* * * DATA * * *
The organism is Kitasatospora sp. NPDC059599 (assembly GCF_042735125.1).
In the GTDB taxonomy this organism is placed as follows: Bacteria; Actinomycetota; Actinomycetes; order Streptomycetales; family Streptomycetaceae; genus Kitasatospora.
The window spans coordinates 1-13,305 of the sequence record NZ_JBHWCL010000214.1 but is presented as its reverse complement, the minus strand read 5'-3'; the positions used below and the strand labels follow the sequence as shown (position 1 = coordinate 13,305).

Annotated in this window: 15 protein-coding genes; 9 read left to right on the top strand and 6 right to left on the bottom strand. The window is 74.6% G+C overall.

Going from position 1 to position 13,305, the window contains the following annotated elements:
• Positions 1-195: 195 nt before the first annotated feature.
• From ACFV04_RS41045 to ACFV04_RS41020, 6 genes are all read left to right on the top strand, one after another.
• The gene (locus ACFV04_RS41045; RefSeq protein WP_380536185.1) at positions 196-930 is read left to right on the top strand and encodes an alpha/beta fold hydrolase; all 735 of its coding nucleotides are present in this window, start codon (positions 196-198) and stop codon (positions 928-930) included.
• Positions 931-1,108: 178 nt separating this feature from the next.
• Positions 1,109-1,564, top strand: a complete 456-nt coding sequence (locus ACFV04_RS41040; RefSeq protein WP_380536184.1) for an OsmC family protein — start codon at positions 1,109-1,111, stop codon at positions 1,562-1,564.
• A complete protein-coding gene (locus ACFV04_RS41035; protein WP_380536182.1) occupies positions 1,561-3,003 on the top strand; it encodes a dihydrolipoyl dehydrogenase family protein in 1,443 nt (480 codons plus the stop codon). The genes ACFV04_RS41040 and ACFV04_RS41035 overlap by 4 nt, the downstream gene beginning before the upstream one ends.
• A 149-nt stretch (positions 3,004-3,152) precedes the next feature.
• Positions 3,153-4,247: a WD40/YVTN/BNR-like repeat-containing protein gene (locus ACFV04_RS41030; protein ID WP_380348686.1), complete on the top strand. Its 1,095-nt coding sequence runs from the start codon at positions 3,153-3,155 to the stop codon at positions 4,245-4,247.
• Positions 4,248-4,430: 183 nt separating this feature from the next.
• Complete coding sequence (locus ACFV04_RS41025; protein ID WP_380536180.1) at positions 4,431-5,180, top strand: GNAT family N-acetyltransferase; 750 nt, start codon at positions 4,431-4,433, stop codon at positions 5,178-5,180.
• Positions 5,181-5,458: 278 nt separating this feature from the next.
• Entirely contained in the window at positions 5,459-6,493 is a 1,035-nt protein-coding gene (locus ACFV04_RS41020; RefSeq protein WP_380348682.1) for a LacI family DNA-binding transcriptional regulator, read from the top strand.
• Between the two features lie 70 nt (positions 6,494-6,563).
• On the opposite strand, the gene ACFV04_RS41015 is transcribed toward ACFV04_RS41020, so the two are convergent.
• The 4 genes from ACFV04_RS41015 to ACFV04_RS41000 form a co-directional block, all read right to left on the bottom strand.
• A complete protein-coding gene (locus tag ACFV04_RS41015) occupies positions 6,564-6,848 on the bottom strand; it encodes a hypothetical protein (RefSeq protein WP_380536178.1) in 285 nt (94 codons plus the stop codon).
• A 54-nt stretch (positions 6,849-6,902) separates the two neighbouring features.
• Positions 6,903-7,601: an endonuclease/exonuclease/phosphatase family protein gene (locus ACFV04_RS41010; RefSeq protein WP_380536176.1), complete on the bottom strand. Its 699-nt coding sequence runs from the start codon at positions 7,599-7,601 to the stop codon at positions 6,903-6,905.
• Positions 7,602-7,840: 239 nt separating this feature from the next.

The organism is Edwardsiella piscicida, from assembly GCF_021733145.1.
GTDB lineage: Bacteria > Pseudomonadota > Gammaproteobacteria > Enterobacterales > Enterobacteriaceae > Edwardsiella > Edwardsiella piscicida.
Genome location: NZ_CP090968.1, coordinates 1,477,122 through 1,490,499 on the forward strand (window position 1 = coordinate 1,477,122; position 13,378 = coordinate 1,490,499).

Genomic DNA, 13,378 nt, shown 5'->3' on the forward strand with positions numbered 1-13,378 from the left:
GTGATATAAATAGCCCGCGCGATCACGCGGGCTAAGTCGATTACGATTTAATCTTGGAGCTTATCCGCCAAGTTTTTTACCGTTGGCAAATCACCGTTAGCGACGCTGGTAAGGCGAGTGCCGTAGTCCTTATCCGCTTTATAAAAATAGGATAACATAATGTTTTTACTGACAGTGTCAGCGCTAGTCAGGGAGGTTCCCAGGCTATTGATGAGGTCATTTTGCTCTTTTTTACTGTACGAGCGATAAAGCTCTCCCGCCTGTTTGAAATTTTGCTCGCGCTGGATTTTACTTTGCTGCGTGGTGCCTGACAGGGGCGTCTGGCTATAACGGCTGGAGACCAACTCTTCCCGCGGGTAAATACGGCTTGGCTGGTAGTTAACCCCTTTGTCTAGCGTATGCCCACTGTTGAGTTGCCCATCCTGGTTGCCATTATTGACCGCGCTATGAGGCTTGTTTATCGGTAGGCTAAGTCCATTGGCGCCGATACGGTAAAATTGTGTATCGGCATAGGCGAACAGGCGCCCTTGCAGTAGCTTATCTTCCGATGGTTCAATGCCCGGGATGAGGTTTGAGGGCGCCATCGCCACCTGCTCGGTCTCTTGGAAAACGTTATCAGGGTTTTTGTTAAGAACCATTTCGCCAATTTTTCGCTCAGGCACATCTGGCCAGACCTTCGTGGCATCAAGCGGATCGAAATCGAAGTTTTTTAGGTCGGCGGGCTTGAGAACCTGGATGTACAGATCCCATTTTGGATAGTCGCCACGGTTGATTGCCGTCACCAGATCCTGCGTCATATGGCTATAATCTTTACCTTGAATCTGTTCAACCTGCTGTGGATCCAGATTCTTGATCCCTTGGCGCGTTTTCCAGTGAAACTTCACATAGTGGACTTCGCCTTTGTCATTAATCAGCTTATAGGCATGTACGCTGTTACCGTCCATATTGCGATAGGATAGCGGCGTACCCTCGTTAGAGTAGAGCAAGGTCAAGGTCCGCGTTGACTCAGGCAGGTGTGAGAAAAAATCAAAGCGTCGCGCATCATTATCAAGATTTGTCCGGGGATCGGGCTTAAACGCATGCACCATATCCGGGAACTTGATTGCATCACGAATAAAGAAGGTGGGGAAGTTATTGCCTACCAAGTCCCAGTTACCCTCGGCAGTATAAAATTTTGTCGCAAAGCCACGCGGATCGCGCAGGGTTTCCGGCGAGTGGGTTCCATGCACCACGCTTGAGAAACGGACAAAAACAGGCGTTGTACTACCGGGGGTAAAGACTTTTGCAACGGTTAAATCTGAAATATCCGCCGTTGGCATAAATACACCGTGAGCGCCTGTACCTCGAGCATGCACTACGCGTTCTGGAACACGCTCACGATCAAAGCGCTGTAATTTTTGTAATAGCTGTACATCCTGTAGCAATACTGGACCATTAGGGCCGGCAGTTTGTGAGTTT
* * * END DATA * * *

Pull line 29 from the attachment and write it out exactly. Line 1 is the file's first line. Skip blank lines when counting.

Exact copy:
GTGATATAAATAGCCCGCGCGATCACGCGGGCTAAGTCGATTACGATTTAATCTTGGAGCTTATCCGCCAAGTTTTTTACCGTTGGCAAATCACCGTTAGCGACGCTGGTAAGGCGAGTGCCGTAGTCCTTATCCGCTTTATAAAAATAGGATAACATAATGTTTTTACTGACAGTGTCAGCGCTAGTCAGGGAGGTTCCCAGGCTATTGATGAGGTCATTTTGCTCTTTTTTACTGTACGAGCGATAAAGCTCTCCCGCCTGTTTGAAATTTTGCTCGCGCTGGATTTTACTTTGCTGCGTGGTGCCTGACAGGGGCGTCTGGCTATAACGGCTGGAGACCAACTCTTCCCGCGGGTAAATACGGCTTGGCTGGTAGTTAACCCCTTTGTCTAGCGTATGCCCACTGTTGAGTTGCCCATCCTGGTTGCCATTATTGACCGCGCTATGAGGCTTGTTTATCGGTAGGCTAAGTCCATTGGCGCCGATACGGTAAAATTGTGTATCGGCATAGGCGAACAGGCGCCCTTGCAGTAGCTTATCTTCCGATGGTTCAATGCCCGGGATGAGGTTTGAGGGCGCCATCGCCACCTGCTCGGTCTCTTGGAAAACGTTATCAGGGTTTTTGTTAAGAACCATTTCGCCAATTTTTCGCTCAGGCACATCTGGCCAGACCTTCGTGGCATCAAGCGGATCGAAATCGAAGTTTTTTAGGTCGGCGGGCTTGAGAACCTGGATGTACAGATCCCATTTTGGATAGTCGCCACGGTTGATTGCCGTCACCAGATCCTGCGTCATATGGCTATAATCTTTACCTTGAATCTGTTCAACCTGCTGTGGATCCAGATTCTTGATCCCTTGGCGCGTTTTCCAGTGAAACTTCACATAGTGGACTTCGCCTTTGTCATTAATCAGCTTATAGGCATGTACGCTGTTACCGTCCATATTGCGATAGGATAGCGGCGTACCCTCGTTAGAGTAGAGCAAGGTCAAGGTCCGCGTTGACTCAGGCAGGTGTGAGAAAAAATCAAAGCGTCGCGCATCATTATCAAGATTTGTCCGGGGATCGGGCTTAAACGCATGCACCATATCCGGGAACTTGATTGCATCACGAATAAAGAAGGTGGGGAAGTTATTGCCTACCAAGTCCCAGTTACCCTCGGCAGTATAAAATTTTGTCGCAAAGCCACGCGGATCGCGCAGGGTTTCCGGCGAGTGGGTTCCATGCACCACGCTTGAGAAACGGACAAAAACAGGCGTTGTACTACCGGGGGTAAAGACTTTTGCAACGGTTAAATCTGAAATATCCGCCGTTGGCATAAATACACCGTGAGCGCCTGTACCTCGAGCATGCACTACGCGTTCTGGAACACGCTCACGATCAAAGCGCTGTAATTTTTGTAATAGCTGTACATCCTGTAGCAATACTGGACCATTAGGGCCGGCAGTTTGTGAGTTT